The People of America's Oil and Natural Gas Indusry

The Court Denies a Motion, but the Battle Rages On

Jane Van Ryan

Jane Van Ryan
Posted December 13, 2010

A federal appeals court has rejected a motion for a partial stay of the Environmental Protection Agency's (EPA) proposed greenhouse gas (GHG) regulations, clearing the way for the rules to take effect on Jan. 2.

The U.S. Court of Appeals for the District of Columbia ruled that the motions filed by coalitions of industry groups and the State of Texas failed to prove that the harm likely to be caused by the regulations is "certain," or that it will be caused directly by the regulations. API is a member of the National Association of Manufacturers (NAM) coalition, which moved for a partial stay of the regulation of GHG emissions from stationary sources.

NAM stood behind the coalition's arguments. In a statement, Quentin Riegel, NAM's vice president for litigation and deputy chief counsel, said:

"We will continue our efforts to stop the EPA from pursuing its job-destroying agenda. We are confident that the merits of the litigation are strong and we will move forward aggressively.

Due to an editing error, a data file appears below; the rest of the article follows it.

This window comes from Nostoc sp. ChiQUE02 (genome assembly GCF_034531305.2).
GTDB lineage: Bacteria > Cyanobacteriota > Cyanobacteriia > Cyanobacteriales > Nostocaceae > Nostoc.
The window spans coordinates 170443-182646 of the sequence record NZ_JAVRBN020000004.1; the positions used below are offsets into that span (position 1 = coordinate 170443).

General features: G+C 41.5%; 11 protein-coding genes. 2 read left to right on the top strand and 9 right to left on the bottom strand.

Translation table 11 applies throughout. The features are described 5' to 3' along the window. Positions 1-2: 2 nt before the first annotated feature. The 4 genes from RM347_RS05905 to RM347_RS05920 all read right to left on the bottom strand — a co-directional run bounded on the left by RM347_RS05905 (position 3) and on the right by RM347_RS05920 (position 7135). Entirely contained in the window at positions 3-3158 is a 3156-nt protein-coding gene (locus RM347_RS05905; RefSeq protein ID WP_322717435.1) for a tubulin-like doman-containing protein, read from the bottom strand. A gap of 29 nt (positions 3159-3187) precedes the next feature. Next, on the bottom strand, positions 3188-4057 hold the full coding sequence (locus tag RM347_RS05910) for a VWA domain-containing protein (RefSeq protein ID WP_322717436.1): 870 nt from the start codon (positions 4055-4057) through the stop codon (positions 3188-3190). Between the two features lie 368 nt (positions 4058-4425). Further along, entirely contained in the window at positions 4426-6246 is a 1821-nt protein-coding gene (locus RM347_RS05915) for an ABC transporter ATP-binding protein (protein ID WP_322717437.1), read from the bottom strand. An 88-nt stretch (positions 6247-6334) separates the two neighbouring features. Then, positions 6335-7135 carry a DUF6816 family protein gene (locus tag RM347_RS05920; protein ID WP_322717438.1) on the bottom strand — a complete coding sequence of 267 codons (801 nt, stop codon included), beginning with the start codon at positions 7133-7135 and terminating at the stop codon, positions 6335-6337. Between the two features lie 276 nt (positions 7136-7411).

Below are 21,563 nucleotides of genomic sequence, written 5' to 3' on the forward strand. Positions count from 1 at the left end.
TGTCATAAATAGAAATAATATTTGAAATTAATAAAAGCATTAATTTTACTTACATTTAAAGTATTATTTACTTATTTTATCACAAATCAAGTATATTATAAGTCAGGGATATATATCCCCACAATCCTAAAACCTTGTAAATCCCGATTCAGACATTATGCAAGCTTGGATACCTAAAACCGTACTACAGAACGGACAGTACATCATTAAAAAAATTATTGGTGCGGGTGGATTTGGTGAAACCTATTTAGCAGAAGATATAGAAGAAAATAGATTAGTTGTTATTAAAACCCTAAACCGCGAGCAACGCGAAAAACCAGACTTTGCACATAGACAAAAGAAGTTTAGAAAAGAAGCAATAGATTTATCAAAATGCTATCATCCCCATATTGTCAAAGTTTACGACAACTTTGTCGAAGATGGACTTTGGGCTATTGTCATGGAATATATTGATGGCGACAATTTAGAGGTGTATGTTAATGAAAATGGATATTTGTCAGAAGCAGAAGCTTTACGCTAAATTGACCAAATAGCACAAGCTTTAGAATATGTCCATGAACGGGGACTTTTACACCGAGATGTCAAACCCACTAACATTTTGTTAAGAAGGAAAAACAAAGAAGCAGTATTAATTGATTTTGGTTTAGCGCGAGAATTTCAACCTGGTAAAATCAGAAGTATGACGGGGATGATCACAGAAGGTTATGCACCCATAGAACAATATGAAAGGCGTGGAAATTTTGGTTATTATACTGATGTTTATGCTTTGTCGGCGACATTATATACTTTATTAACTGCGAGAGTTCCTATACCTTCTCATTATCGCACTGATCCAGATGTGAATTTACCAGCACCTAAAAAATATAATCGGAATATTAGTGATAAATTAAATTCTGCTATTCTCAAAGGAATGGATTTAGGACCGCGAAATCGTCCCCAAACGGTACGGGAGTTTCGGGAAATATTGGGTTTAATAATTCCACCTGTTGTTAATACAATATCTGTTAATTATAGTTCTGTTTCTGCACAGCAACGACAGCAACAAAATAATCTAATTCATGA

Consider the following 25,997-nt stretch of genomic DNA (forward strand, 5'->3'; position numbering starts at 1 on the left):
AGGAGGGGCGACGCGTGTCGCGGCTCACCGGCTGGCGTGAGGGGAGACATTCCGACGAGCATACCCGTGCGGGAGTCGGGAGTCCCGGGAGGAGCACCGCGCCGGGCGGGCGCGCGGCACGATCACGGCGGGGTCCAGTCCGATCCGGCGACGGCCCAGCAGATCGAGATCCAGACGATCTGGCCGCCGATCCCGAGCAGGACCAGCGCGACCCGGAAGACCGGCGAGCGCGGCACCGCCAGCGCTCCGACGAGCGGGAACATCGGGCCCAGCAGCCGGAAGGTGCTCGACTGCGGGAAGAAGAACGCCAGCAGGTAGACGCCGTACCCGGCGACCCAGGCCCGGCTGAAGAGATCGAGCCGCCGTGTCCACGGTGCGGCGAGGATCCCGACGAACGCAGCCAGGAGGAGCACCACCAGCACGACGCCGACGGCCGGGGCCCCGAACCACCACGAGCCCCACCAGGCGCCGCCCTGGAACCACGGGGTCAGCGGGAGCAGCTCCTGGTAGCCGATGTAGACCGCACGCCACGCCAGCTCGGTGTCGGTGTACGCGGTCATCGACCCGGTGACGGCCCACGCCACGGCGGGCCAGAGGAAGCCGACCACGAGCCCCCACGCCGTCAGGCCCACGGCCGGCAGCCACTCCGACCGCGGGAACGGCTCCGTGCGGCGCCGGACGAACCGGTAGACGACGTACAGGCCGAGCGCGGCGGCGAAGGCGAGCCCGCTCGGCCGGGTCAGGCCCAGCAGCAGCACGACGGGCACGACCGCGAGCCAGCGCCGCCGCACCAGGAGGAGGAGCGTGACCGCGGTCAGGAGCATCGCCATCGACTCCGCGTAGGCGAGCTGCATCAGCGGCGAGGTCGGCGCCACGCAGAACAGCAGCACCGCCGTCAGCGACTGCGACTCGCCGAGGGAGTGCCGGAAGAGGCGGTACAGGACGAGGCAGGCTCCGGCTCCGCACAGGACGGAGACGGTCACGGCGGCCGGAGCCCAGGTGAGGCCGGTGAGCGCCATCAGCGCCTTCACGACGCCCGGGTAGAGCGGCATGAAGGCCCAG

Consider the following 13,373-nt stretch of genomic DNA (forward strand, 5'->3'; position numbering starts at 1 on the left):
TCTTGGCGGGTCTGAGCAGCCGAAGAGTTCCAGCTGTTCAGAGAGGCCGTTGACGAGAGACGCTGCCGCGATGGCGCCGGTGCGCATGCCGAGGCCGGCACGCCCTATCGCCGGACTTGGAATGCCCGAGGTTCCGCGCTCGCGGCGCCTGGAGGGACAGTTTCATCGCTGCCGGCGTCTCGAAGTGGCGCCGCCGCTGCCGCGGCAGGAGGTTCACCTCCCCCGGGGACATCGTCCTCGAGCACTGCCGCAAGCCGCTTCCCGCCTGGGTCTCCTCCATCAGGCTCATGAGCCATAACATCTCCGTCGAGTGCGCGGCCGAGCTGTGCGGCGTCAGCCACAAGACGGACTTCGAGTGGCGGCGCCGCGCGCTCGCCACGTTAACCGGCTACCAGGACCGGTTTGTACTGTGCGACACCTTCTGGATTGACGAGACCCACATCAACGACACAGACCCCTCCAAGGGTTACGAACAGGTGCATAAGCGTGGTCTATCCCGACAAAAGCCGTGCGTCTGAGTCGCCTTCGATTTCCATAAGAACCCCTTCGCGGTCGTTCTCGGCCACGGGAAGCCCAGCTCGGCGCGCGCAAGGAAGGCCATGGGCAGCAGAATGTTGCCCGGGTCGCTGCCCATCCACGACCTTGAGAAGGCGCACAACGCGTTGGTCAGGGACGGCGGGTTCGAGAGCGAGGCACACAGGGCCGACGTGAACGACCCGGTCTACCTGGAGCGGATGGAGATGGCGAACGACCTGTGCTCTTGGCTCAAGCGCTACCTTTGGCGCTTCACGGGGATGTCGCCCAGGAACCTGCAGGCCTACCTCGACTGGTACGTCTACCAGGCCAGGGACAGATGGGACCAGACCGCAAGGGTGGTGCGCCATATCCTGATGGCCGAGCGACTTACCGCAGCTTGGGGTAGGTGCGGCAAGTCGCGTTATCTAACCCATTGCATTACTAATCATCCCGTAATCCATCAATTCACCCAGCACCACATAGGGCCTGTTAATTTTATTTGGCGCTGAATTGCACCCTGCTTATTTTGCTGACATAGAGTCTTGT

"Manufacturers are disappointed in the court's decision today to deny our motion of stay against EPA. We continue to believe that our arguments presented a compelling case for an issuance of stay. The EPA's agenda places unnecessary burdens on manufacturers, drives up energy costs and imposes even more uncertainty on the nation's job creators."

Under the regulations, ultimately more than 6 million facilities ranging from factories to farms could be required to get state-issued permits to emit GHG emissions. To receive the permits, they have to prove that they are using the best available control technology (BACT) to control GHG emissions, including carbon dioxide which is produced naturally through exhaling and energy combustion.

Business and industry groups say permits could be required for virtually any enterprise to expand or even continue operations, and could cause business owners to think twice about growing their businesses, starting new construction projects, or hiring new workers. It's clear the new regulations could have dire consequences for a struggling economy.

The court's decision on "irreparable harm" does not signal the end of this case. Rather, the court asked the parties to propose a format for proceeding with arguments on the merits by Jan. 3, 2011.